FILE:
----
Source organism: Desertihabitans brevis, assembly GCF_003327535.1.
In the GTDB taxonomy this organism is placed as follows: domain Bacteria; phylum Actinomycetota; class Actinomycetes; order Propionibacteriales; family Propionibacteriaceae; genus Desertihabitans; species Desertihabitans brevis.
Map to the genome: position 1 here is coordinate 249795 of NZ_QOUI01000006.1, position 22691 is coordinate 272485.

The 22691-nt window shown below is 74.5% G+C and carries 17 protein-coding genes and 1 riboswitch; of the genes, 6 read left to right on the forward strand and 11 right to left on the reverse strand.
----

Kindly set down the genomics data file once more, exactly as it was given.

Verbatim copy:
Source organism: Desertihabitans brevis, assembly GCF_003327535.1.
In the GTDB taxonomy this organism is placed as follows: domain Bacteria; phylum Actinomycetota; class Actinomycetes; order Propionibacteriales; family Propionibacteriaceae; genus Desertihabitans; species Desertihabitans brevis.
Map to the genome: position 1 here is coordinate 249795 of NZ_QOUI01000006.1, position 22691 is coordinate 272485.

The 22691-nt window shown below is 74.5% G+C and carries 17 protein-coding genes and 1 riboswitch; of the genes, 6 read left to right on the forward strand and 11 right to left on the reverse strand.